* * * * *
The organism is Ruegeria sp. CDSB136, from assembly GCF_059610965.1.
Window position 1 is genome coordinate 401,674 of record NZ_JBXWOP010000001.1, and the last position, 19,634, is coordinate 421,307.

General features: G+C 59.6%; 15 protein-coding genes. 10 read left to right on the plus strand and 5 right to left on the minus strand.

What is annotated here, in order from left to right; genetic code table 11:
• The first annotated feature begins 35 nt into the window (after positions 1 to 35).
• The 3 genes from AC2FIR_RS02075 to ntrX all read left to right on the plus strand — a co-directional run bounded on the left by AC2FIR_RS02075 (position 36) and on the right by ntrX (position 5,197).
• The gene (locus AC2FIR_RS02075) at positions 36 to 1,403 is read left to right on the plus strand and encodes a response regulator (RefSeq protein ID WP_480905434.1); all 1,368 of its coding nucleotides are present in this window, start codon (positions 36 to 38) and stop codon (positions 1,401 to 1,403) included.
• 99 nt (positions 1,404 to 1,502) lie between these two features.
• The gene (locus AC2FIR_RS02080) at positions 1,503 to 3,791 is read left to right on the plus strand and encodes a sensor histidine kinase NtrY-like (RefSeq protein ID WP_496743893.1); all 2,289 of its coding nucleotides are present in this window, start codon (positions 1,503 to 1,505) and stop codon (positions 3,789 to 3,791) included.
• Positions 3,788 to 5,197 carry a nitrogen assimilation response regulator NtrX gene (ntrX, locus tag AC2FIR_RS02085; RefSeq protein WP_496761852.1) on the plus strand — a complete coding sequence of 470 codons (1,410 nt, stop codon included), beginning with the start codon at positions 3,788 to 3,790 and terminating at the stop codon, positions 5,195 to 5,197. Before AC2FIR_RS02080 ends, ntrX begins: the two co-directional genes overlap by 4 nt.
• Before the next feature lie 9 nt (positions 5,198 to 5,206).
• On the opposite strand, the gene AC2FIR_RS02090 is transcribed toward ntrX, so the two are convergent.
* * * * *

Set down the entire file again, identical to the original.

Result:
The organism is Ruegeria sp. CDSB136, from assembly GCF_059610965.1.
Window position 1 is genome coordinate 401,674 of record NZ_JBXWOP010000001.1, and the last position, 19,634, is coordinate 421,307.

General features: G+C 59.6%; 15 protein-coding genes. 10 read left to right on the plus strand and 5 right to left on the minus strand.

What is annotated here, in order from left to right; genetic code table 11:
• The first annotated feature begins 35 nt into the window (after positions 1 to 35).
• The 3 genes from AC2FIR_RS02075 to ntrX all read left to right on the plus strand — a co-directional run bounded on the left by AC2FIR_RS02075 (position 36) and on the right by ntrX (position 5,197).
• The gene (locus AC2FIR_RS02075) at positions 36 to 1,403 is read left to right on the plus strand and encodes a response regulator (RefSeq protein ID WP_480905434.1); all 1,368 of its coding nucleotides are present in this window, start codon (positions 36 to 38) and stop codon (positions 1,401 to 1,403) included.
• 99 nt (positions 1,404 to 1,502) lie between these two features.
• The gene (locus AC2FIR_RS02080) at positions 1,503 to 3,791 is read left to right on the plus strand and encodes a sensor histidine kinase NtrY-like (RefSeq protein ID WP_496743893.1); all 2,289 of its coding nucleotides are present in this window, start codon (positions 1,503 to 1,505) and stop codon (positions 3,789 to 3,791) included.
• Positions 3,788 to 5,197 carry a nitrogen assimilation response regulator NtrX gene (ntrX, locus tag AC2FIR_RS02085; RefSeq protein WP_496761852.1) on the plus strand — a complete coding sequence of 470 codons (1,410 nt, stop codon included), beginning with the start codon at positions 3,788 to 3,790 and terminating at the stop codon, positions 5,195 to 5,197. Before AC2FIR_RS02080 ends, ntrX begins: the two co-directional genes overlap by 4 nt.
• Before the next feature lie 9 nt (positions 5,198 to 5,206).
• On the opposite strand, the gene AC2FIR_RS02090 is transcribed toward ntrX, so the two are convergent.